Susanne Linke, a German dancer (who, like Pina Bausch, studied at the Folkwang School), gave a solo performance at the Boston Shakespeare Theater recently that was rich and fascinating because of its contradictions. In ``Swans Weigh,'' she managed to look heavy and light, gawky and delicate, at the same time. In a ballerina's tulle skirt, a bridal veil, a swallowtail coat, and bare feet, she teetered onstage, head peering forward on a powerful neck like a curious swan's. Her shoulders hulked and her head dragged her downward, but her feet managed to skitter lightly and dryly, taking her on a fluttering tour of the edges of the stage.
This teetering act, though ridiculous to the strains of Tchaikovsky's ``Path'etique,'' was as virtuoso a display of footwork as that of the more classical Swan Queen. Her feet are strong and pliant. They stayed in such an unwavering half-toe that they resembled suction cups clinging to the floor. And she could whisk forward suddenly and just as suddenly stop, quite a challenge for someone leaning so far forward.
The humor was tinged with sadness. Here was a creature that didn't know whether to be a bride or groom, but wanted to be light on its feet, while hulking self-consciously. As she cantered around the stage, fidgeting her jacket open and finally spreading it like wings in a relatively bold sally upstage with an arabesque, then went back to skulking, you felt there was a battle going on between the character and her fears.
And as she slipped almost furtively into the wings (not the first time in the dance that she had faded away), it seemed she had taken a run at something significant, then thought better of it. A compelling portrait of the artist as her own worst enemy.
That latter role was given to an old-fashioned bathtub in ``Bathtubbing.'' She approached it aggressively at first, running around it with a cloth pressed to its rim, her face pushed forward like a Thurber amazon, speeding up around the corners.
But it soon developed that the relationship was more than just a mad housewife and her scouring object. As she braced herself on one foot with her back wedged against it or circled it warily, keeping a hand on it, or fussily changed its position, it seemed she was depending on it to give her definition. It was her opponent, but it was also her furniture, and then her tumbling horse. She gripped the end and arched her torso into it and back out. She hinged herself in one side and out the other. When, as a kind of finale, she leaped into it and made it tip over sideways, nicely framing her recumbent figure, it seemed briefly that she had won, but then she fell out of it onto the floor.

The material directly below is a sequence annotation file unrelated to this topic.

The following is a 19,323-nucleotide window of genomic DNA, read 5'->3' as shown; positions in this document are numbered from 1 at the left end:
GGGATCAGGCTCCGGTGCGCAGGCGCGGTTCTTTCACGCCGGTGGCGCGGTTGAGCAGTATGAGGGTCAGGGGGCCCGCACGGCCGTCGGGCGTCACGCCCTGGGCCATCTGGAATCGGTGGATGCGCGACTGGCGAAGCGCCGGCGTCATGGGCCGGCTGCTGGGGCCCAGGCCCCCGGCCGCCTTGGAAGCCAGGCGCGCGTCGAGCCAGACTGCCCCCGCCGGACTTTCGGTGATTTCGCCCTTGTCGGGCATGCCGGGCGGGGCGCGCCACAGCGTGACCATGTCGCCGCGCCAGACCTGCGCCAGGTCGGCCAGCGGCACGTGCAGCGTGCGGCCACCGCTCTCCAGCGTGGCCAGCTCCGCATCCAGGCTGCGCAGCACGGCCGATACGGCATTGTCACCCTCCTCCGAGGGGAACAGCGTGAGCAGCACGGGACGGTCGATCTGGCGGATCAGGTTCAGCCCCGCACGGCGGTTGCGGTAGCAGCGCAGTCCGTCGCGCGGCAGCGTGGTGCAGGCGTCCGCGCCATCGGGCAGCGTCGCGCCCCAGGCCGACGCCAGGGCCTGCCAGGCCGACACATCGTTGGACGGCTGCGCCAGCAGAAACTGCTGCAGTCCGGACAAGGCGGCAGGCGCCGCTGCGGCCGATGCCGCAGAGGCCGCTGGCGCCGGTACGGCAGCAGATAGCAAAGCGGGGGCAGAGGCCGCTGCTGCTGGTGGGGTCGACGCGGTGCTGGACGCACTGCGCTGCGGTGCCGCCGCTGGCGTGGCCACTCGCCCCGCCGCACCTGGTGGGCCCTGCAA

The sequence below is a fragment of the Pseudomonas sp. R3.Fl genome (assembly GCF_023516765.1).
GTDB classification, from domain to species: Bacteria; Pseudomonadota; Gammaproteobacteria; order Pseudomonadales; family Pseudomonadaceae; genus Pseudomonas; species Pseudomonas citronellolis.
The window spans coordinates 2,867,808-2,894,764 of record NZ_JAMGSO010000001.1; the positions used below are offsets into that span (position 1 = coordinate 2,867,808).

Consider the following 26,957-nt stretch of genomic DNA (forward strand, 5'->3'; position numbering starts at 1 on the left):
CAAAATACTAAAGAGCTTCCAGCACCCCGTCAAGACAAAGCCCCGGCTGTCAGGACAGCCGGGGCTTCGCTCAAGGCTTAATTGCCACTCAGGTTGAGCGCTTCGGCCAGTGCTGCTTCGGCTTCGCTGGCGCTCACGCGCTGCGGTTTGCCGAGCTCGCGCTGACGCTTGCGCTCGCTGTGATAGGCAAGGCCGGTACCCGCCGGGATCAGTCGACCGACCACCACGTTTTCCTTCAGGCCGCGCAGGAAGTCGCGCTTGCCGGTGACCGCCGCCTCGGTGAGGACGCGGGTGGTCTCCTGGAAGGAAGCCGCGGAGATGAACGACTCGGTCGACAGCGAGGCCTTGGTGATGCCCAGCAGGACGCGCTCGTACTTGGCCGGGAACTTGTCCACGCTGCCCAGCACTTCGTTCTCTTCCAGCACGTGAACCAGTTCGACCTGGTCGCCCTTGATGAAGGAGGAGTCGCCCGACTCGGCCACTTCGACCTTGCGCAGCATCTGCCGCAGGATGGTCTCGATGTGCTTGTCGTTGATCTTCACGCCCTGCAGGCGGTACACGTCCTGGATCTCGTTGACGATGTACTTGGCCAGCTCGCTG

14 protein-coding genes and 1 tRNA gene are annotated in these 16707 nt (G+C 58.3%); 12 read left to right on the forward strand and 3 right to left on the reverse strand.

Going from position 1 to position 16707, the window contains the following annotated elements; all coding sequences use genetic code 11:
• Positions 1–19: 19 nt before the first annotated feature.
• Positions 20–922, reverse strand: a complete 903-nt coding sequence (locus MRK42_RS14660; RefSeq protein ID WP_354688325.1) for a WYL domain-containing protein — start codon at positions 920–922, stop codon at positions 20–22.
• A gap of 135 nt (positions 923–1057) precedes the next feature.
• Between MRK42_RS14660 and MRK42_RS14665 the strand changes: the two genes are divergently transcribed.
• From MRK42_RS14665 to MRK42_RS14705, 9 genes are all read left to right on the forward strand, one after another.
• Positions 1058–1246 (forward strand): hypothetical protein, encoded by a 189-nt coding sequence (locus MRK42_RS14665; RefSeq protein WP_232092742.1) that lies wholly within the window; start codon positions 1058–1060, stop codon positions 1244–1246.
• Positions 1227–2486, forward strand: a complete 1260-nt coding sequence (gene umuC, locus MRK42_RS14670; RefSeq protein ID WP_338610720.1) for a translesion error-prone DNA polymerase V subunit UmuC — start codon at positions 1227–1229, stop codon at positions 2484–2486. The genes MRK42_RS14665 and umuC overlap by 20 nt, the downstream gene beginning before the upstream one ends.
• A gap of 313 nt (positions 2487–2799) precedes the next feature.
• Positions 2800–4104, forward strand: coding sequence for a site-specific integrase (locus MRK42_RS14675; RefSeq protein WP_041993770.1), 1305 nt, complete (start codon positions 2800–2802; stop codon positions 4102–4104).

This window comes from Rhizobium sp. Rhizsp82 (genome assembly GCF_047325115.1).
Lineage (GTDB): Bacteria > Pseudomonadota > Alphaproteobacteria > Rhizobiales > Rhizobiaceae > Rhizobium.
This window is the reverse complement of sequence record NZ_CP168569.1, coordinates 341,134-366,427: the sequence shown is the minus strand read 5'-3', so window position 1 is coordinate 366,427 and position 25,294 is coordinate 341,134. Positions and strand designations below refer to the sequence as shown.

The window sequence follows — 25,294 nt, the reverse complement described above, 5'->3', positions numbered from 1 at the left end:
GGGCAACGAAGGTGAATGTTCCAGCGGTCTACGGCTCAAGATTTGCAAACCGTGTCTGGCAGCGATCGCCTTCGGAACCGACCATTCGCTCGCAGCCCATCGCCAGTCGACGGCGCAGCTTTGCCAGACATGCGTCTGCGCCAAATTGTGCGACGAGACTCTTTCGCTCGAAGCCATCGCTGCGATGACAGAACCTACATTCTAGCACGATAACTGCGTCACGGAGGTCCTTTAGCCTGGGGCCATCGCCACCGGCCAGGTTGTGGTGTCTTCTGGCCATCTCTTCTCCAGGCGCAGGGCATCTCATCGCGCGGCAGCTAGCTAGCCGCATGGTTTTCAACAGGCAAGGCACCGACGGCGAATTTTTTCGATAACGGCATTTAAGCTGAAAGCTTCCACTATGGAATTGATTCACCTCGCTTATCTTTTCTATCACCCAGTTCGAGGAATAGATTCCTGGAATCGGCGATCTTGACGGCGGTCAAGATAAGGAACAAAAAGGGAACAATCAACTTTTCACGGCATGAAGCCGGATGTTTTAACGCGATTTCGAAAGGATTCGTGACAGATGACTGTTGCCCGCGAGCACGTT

But her humor, and again, lightness, made the exchange something more than an essay on the tragedy of housework. Perhaps because she studied with German modern dance pioneer Mary Wigman, who inspired the Japanese Butoh dancers, she resembles them in her ability to lock herself in cramped poses and tense, precarious balances. But she does little flutters that are clearly all her own and give a sense, if not of liberation, then of the restlessness that sometimes precedes breaking out of a trap. Clamped to the side of the bathtub, supported by three toes of one foot, she suddenly crosses her legs and swings the other foot as if she were relaxing in a lawn chair. When she's about to throw herself in head first, she hears a bit of Erik Satie's ``Gymnop'edies'' and looks over her shoulder as if trying to figure out where it came from.
Though this is a portrait of a character who has obsessively thrown herself into her work, the fluttering and distraction hold out hope. It's not that she's overcoming her obsession. When she falls out of the bathtub she looks exhausted, but she has also exhausted its possibilities for holding her enthralled.
Susanne Linke's dancing looks solid on those floor-hugging feet of hers. But then a little waft of music comes along, or a contrary idea, and there's no holding her down. Her dances all seem to thrash out the problem of what to do with oneself. She asked the question with humor and pathos.
Since her solo performance is so thickly populated with ideas, it will be interesting to see her work danced by a group. She is now making a dance for the Jos'e Limon company, which will be in their repertory season at the Joyce Theater in New York, Feb. 25-Mar. 9. This is a good match; Jos'e Limon had a similar concern for humanity's problems, which he expressed dramatically. A solo for Linke is planned in Limon's ``Dances for Isadora.''